Grotesquely, she is honoured across Palestinian society as a hero to be emulated, with public squares, girls’ schools and other public facilities named for her. “Every one of us wishes to be like… Dalal Mughrabi,” exhorts a 2017 Palestinian Authority fifth-grade schoolbook, her smiling face beaming beatifically from its pages and the Palestinian national colours flowing beneath. “Heroes have an important position in every nation … We are proud of them, sing their praises, learn the history of their lives, name our children after them and name streets, squares and prominent cultural sites after them. Every one of us wishes to be like them.”

At the other end of the spectrum is Revivi, the Mayor of Efrat, one of the
“consensus settlements” that will remain part of Israel in the event that a two-state solution eventuates. Articulate, confident and a champion of Jewish–Arab relations, he notes defiantly that Efrat was the first place where Jews and Arabs united against the security barrier.

“Fences create a sense of security, they don’t actually create security,” he told the Australian journalists; as a result, there is no barrier between Efrat and three neighbouring Palestinian villages. Two years ago, the area was rocked by two terrorist attacks. Revivi paid his condolences to both bereaved families, after which – reeling from the inconsolable grief he had encountered – he was scheduled to make one of his regular courtesy visits to a neighbouring Palestinian village. “There are usually 10 people there to welcome me,” he recounted. “This time there were 60.” They understood and they wanted to reach out.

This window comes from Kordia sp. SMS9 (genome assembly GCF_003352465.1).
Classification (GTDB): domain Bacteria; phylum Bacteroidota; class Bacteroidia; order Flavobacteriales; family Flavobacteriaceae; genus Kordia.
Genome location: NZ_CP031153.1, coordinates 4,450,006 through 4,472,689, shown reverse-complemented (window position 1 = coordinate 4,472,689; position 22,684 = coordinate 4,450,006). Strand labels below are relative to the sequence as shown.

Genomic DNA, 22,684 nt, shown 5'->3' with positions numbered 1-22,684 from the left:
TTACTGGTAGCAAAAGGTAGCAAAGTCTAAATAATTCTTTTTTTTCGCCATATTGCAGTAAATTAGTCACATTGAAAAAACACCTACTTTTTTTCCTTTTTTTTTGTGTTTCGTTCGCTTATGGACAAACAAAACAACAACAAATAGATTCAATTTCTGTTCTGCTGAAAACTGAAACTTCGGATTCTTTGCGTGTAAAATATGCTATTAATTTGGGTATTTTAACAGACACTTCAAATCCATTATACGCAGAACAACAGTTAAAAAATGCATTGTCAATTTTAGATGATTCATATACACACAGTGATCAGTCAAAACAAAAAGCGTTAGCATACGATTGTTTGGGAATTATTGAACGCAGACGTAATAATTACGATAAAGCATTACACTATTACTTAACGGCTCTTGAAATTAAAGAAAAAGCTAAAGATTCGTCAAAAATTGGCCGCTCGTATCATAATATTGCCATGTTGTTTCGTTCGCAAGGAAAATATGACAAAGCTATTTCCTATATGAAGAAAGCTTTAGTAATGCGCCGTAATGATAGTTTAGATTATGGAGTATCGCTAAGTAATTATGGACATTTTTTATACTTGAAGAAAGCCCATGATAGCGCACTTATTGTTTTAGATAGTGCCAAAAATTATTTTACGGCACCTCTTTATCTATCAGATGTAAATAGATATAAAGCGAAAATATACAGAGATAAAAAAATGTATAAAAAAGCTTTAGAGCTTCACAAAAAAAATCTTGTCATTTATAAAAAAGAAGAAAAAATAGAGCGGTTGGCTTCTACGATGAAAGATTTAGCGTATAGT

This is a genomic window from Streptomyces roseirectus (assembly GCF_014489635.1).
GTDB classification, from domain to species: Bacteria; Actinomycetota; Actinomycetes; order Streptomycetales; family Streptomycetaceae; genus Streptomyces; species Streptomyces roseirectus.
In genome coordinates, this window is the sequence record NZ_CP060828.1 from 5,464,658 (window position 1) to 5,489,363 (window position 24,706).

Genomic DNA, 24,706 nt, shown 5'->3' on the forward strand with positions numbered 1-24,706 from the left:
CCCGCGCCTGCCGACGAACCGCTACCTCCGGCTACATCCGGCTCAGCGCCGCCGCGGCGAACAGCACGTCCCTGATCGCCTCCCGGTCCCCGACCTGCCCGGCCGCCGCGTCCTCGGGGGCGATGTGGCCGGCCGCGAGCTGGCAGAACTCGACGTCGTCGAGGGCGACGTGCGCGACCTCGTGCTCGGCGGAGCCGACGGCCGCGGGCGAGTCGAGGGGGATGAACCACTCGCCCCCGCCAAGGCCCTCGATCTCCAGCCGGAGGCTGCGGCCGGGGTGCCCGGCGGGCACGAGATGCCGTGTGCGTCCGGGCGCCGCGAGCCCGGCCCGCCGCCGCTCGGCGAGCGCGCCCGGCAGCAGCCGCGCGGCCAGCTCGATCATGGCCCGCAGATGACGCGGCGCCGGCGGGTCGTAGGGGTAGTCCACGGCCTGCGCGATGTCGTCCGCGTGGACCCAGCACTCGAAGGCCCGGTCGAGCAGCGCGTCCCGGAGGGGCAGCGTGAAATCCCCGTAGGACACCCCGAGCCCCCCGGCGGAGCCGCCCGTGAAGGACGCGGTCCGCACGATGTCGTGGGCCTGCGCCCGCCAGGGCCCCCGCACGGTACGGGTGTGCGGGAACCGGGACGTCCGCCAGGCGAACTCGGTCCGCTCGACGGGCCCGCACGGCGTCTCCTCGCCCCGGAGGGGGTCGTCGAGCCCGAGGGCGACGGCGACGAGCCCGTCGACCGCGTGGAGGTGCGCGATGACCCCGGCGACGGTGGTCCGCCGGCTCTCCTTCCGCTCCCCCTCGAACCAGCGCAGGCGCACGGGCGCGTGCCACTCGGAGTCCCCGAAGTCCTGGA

Soon afterwards it was Succot, so Revivi reciprocated by inviting 10 representatives from that Palestinian village to his succah; 30 arrived. He also invited 20 residents of Efrat; 80 arrived. As did an Israel Defence Force general and 30 Israeli army and police commanders.

Some of the Palestinian guests posed with the general, the photograph was posted on Facebook and four of them were arrested by the Palestinian Authority, accused of conspiring with the enemy. They were incarcerated for four days, with Revivi advocating for their release and paying the $US15,000 bail.
At Succot 2017, a year later, Revivi again invited the Palestinian village leaders to his succah, although uncertain whether they would attend, given the arrests of the previous year; the response – tradition! They came.

“The challenge is against human nature,” he said – “which is to run away when an attack happens. But we shop together in our supermarket, Jews and Arabs; we mustn’t let the 99 per cent of positive days be dominated by the one per cent of bad days, which get reported. We have 1100 Arabs working alongside Jews in Efrat. We do something different here, it’s a bottom-up approach. We’re an island of peace. Let’s duplicate and multiply this and make it policy. It’s harder to build a bridge than a fence.”